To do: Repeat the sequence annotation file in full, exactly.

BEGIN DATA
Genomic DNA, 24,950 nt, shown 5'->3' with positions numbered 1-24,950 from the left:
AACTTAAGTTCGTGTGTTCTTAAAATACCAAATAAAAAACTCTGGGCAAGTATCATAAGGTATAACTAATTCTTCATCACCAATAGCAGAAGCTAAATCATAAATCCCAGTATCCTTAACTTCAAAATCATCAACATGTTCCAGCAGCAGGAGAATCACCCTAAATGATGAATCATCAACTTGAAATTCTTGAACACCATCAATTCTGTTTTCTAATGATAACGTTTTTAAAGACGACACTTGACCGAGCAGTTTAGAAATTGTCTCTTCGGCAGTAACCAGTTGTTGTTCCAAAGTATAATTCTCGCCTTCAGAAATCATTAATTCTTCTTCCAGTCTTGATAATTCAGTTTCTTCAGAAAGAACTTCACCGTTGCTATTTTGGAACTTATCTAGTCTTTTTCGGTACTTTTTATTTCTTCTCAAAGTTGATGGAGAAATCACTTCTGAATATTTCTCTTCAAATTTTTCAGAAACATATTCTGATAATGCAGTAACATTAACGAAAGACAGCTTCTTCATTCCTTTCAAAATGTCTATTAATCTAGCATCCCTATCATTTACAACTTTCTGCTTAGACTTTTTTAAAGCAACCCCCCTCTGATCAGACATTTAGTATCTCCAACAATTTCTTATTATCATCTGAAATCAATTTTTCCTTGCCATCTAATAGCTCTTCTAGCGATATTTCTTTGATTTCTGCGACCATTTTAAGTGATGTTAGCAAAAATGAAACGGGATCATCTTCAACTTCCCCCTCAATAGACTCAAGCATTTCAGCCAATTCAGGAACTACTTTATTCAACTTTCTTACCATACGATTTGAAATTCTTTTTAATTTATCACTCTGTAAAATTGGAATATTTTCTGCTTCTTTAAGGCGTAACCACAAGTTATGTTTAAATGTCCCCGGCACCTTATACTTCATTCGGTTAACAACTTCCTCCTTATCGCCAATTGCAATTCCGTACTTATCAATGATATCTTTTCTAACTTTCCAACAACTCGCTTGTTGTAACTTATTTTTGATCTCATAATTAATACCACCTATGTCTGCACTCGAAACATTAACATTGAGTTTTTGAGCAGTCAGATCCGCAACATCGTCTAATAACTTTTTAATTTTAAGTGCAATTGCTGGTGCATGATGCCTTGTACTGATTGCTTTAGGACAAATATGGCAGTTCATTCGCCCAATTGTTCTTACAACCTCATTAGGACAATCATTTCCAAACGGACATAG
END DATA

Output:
Genomic DNA, 24,950 nt, shown 5'->3' with positions numbered 1-24,950 from the left:
AACTTAAGTTCGTGTGTTCTTAAAATACCAAATAAAAAACTCTGGGCAAGTATCATAAGGTATAACTAATTCTTCATCACCAATAGCAGAAGCTAAATCATAAATCCCAGTATCCTTAACTTCAAAATCATCAACATGTTCCAGCAGCAGGAGAATCACCCTAAATGATGAATCATCAACTTGAAATTCTTGAACACCATCAATTCTGTTTTCTAATGATAACGTTTTTAAAGACGACACTTGACCGAGCAGTTTAGAAATTGTCTCTTCGGCAGTAACCAGTTGTTGTTCCAAAGTATAATTCTCGCCTTCAGAAATCATTAATTCTTCTTCCAGTCTTGATAATTCAGTTTCTTCAGAAAGAACTTCACCGTTGCTATTTTGGAACTTATCTAGTCTTTTTCGGTACTTTTTATTTCTTCTCAAAGTTGATGGAGAAATCACTTCTGAATATTTCTCTTCAAATTTTTCAGAAACATATTCTGATAATGCAGTAACATTAACGAAAGACAGCTTCTTCATTCCTTTCAAAATGTCTATTAATCTAGCATCCCTATCATTTACAACTTTCTGCTTAGACTTTTTTAAAGCAACCCCCCTCTGATCAGACATTTAGTATCTCCAACAATTTCTTATTATCATCTGAAATCAATTTTTCCTTGCCATCTAATAGCTCTTCTAGCGATATTTCTTTGATTTCTGCGACCATTTTAAGTGATGTTAGCAAAAATGAAACGGGATCATCTTCAACTTCCCCCTCAATAGACTCAAGCATTTCAGCCAATTCAGGAACTACTTTATTCAACTTTCTTACCATACGATTTGAAATTCTTTTTAATTTATCACTCTGTAAAATTGGAATATTTTCTGCTTCTTTAAGGCGTAACCACAAGTTATGTTTAAATGTCCCCGGCACCTTATACTTCATTCGGTTAACAACTTCCTCCTTATCGCCAATTGCAATTCCGTACTTATCAATGATATCTTTTCTAACTTTCCAACAACTCGCTTGTTGTAACTTATTTTTGATCTCATAATTAATACCACCTATGTCTGCACTCGAAACATTAACATTGAGTTTTTGAGCAGTCAGATCCGCAACATCGTCTAATAACTTTTTAATTTTAAGTGCAATTGCTGGTGCATGATGCCTTGTACTGATTGCTTTAGGACAAATATGGCAGTTCATTCGCCCAATTGTTCTTACAACCTCATTAGGACAATCATTTCCAAACGGACATAG